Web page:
The man is, of course, Old Big 'Ead himself Brian Clough and the film, based on David Peace's novel of the same name, purports to tell the story of his 44 fateful days in charge of Leeds United in 1974. Yet, that is merely a backdrop to the central relationship between Clough and his long-time colleague Peter Taylor.
We're getting married in the morning.
Screenwriter Peter Morgan, who also wrote The Queen, is unequivocal on the issue, saying that in adapting the novel he wanted to construct the film as "a marriage and infidelity story". In essence Clough jeapardises his marriage to his 'wife' (Taylor) because he wanted to sleep with the 'wife' (Leeds United) of the person he most wanted to hurt, the film's other main character - Don Revie.
This narrative - just in case it's not obvious - slaps you in the face throughout the film. It's emphasised at the very start when Clough appears on Yorkshire TV before arriving at Elland Road and the interviewer compares him to a step-father replacing Revie's father figure.
There is a level of physical intimacy between Clough (played by Michael Sheen) and Taylor (played by Timothy Spall). On several occasions Clough kisses Taylor (but let's face it, who didn't Clough kiss?), they feed each other sweets and when they are celebrating winning the Second Division title with Derby County, Clough sings Love and Marriage before asking Taylor - not his wife, who is present - to dance.
Eventually, the pair fall out after Clough's actions lead to them being sacked by Derby (thus disrupting their matrimonial bliss - as Taylor says: "I was happy here. We both were.")
Clough also reneges on a deal to join Brighton and so joins Leeds alone, but it quickly becomes apparent that Clough is struggling in Yorkshire without his partner. Life with Revie's ex (Leeds) and his kids (the Leeds players) ain't so great.
He makes a plaintive phone call imploring Taylor to rejoin him (take him back), but his former partner responds coldly: "It's too late. We're on our own now remember? I think it would be better if you don't ring here again." Ouch...
However, following Clough's sacking (he was just a rebound shag after all) he convinces Taylor to rejoin him. "I love you, you know?" he says as the pair hug each other. "I know," come the reply, "But you'll only fuck it up again." And so, his wife takes him back.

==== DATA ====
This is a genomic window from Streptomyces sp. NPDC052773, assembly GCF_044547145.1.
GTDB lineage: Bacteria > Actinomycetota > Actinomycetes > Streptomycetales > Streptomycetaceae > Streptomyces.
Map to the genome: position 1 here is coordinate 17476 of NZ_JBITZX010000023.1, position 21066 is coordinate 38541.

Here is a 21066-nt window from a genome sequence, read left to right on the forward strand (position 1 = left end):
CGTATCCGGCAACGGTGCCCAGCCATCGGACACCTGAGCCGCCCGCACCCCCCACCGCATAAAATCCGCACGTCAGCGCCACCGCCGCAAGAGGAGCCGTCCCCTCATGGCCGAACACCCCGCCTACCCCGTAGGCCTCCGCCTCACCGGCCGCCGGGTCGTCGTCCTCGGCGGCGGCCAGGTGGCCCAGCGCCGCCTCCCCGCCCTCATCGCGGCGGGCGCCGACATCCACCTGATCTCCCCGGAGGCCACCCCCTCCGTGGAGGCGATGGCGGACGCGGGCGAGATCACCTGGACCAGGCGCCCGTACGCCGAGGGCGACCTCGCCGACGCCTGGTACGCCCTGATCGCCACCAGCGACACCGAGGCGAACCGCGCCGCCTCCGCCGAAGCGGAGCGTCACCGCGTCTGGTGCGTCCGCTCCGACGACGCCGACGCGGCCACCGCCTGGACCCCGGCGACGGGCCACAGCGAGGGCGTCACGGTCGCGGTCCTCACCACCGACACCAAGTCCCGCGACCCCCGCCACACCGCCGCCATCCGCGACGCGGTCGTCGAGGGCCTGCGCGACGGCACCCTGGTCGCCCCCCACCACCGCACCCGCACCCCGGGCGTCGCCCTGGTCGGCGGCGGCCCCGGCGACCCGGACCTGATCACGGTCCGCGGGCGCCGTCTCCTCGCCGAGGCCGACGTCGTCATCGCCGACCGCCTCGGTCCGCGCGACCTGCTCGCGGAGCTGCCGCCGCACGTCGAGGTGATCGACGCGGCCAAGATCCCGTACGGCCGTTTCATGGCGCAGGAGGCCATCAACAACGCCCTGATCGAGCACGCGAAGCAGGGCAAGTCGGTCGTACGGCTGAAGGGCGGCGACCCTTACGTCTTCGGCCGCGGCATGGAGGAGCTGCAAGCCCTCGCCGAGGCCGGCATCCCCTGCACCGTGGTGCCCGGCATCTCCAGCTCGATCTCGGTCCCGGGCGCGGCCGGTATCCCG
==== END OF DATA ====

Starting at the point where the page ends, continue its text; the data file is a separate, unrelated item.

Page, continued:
You can't fault the film for it's nostalgic feel. The era is lovingly recreated with Chesterfield's Saltergate standing in for Derby's Baseball Ground and Elland Road looking scarily not much different. Michael Sheen, breaking away from his Tony Blair and Blair-lite David Frost performances, is perfect as Clough as is Colm Meaney as Revie.
Watch the film then Google the real-life Yorkshire TV face-off between the pair, which came just after Clough's sacking - they're incredibly similar. (And then ask yourself why we'll never see Sir Alex Ferguson and Kenny Dalglish arguing the toss on Granada these days.)
While this is all well and good, the film is also riddled with inaccuracies and so like the book, which was criticised both by Clough's family and some ex-Leeds players for playing fast and loose with the truth, it's merit is, in my mind, devalued.
The film's portrayal of Clough's pulling out of the Brighton deal is simply not true. In reality, Taylor and Clough joined Brighton together and it was eight months before Clough joined Leeds. Taylor did stay on the south coast and spent two successful years at Brighton before they were reunited at Nottingham Forest (where Clough spent his first season on his own).
Another scene shows Leeds players, still managed by Revie, deliberately injuring Derby players, managed by Clough, to undermine their chances of beating Juventus in their next game in the European Cup semi final. Again, not true; the teams met more than a month before the Juventus game and in between times Derby successfully negotiated their European Cup quarter-final with Spartak Trnava.
Finally, as the film ends we are told that Clough and Taylor won the title and two European Cups with Forest and that while Revie failed as the national boss, Clough was "the greatest manager England never had". Perhaps he was, we'll never know, but that does Revie a great disservice. In domestic terms his record is at least on a par with Clough's as he picked up two titles, two UEFA Cups, an FA Cup and a League Cup. But let's not mention them when we want to make someone a hero and someone a villain.
How a film can be based on lives of real people, yet get such simple but important details wrong is beyond me, all the more so when the reality is such a powerful story itself. Perhaps the reason is the film is essentially a love letter to Clough from the filmmakers and that love has blinded them.
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